The war’s not over. It’s barely begun:
“Now wouldn’t it be splendid for us to be free & equal citizens, with the power of the ballot to back our hearts, heads & hands,” Anthony wrote, envisioning a time when women could also fight for “the poor, the insane, the criminal,” armed not just with moral suasion but “with power too.”
“I can hardly wait,” she continued. “The good fates though are working together to bring us into this freedom.”
The older I get, the shorter a hundred years sounds. Susan B. Anthony was jailed and threatened. Alice Paul went on a hunger strike behind bars, and today white women vote for men who hate women, because then, they think, those men won’t hate them. She made prison guards force-feed her. Emily Davison threw herself beneath the King’s horse. Businessmen beat Clara Lemlich in the streets. Dred Scott sued for his freedom and was told, you are not a person, you have no standing, you do not stand here.
Friday night, driving home, as police warned on the radio about riots and robberies that never happened, I saw a young man teaching a child to ride a bike in the parking lot beside a shabby convenience store. That store gets held up, once a month or so. The young man pushed the child and shouted with joy when, wobbling, he righted himself and rode, rode, rode.
I have great good fortune, just at the moment. Work I love, friends I love, abundance in many things. Two soft cats, a warm snug house, new shoes for the winter. Soup and bread and books and a circle of arms around me: husband, daughter. I completed a fundraising project that may prove significant for decades. This year, after a long hiatus, I started writing for publication again.
I have great good fortune, just at the moment and I am incandescently angry, all the time. It feels like whiplash, the contrast between these moments of victory and warmth, and the reality that faces many, a reality I’ve been taking in since starting work as a journalist 20 years ago, when our guiding principle was the instruction never to close our eyes to suffering and injustice.
Oh, but you get bummed out? TOUGH SHIT. Land hard, roll left, and get back up.
I go into Kick’s room at night, after a late work event or watching The Handmaid’s Tale or reading another news story about a little kid in a cage, a little kid in the morgue. I go into Kick’s room and lay down next to her sleeping small body. I do not touch her. I listen to her move around in her warm, safe bed. I sweep her hair off the back of her neck and I listen to her breathe.
Mothers rocked their children, lay down beside them, watched their chests move in and out. Just like this, in times like these, knowing everything they have can be taken away from them. How do you hold onto anything, knowing everything that happens? How do you remember the war when the war isn’t over? How do you survive the next one, when the war isn’t over?
We’re fast coming on to the dark, when we’ll be draping our homes in strings of stars and inviting strangers to come inside by the fire. How do we do that, when there aren’t enough fires, or enough rooms, or enough stars?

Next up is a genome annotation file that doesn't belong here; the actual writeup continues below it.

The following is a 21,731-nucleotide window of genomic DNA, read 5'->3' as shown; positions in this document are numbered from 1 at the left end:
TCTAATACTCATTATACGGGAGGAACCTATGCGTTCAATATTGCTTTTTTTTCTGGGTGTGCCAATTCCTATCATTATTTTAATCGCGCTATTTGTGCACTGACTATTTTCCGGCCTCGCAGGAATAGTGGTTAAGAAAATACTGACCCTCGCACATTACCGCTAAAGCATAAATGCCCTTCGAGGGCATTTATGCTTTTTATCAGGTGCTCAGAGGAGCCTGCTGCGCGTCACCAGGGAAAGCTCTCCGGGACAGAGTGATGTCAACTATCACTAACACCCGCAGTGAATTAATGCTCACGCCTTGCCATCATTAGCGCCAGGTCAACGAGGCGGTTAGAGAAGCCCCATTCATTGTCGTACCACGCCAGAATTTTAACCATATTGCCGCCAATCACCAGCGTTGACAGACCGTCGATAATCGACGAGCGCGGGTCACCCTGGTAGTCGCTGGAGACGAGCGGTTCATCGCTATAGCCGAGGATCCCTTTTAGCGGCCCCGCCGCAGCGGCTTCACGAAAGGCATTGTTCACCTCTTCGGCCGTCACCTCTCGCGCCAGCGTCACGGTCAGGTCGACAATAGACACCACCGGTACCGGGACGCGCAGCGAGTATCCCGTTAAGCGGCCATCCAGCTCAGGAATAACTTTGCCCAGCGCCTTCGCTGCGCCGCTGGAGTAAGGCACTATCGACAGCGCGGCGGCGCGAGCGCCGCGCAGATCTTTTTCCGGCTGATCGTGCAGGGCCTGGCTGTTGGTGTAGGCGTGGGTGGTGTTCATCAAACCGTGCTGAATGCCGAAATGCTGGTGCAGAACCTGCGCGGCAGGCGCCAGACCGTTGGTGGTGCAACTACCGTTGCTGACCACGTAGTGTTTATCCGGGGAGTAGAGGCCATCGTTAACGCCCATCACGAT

On Friday it felt like the world holding its breath: Here in Chicago, to see if a white cop who murdered a black teenager would be convicted, and he was. In DC, to see if the words of women would be enough to keep a rapist from a throne, and they weren’t. This time of year always feels like something to push through, and every time we lose a few people. I have great good fortune just at the moment and I am watching it from the outside, with unearned dread.
Like maybe it won’t be enough this time. Light the candles anyway. An immigrant family comes over for Halloween and their children laugh with mine, a cousin’s wedding brings together family too infrequently all in the same place, and last night I discovered that my daughter loves it when I talk in a silly voice like a robot, read her stories clipped and stilted to make her laugh. Our finest hours are always at someone else’s expense and it’s not a bummer to say that, it’s not a slur. Accounting isn’t blaming. Recognition isn’t erasure.
Susan, writing to her friends up there, didn’t dream of the ability to lay down her burdens and rest. She didn’t dream of a time without conflict, a far-off day of comity and comfort. She dreamed of a time when she and her sisters could do the work they wanted to do, without the fetters of prejudice. They wanted to fight, and were told they couldn’t, and every single day they screamed in frustration that they deserved to be able to. It was the worst feeling in the world.
I say this all the time, and most of the time I believe it, guys: The work’s never done. Earlier this year I rejoined a cause I’d left out of exhaustion and frustration and put my hands to it in a way I’d never done before, no holding back, no hesitation over looking ridiculous. And I felt so much better than I had in the two years since I’d left it, so much better working my fingers into callouses and driving hours by myself at night to get things done. Even the horrible hard parts felt better than the rest and relaxation.
That’s what we’re longing for right now, not a break from the world, but to find a handhold in it, a wheel to which we can lay our shoulders. These four weeks, these few days, under shrinking daylight, are us all holding our breath. Not waiting, not still, but burning through to something that feels like the humming of a rail miles before the train arrives, a current beneath the sandy floor, coming, coming, coming.
It’s always dark. There’s never enough room. Shove over a little, this time, will you? See if we can’t make some more.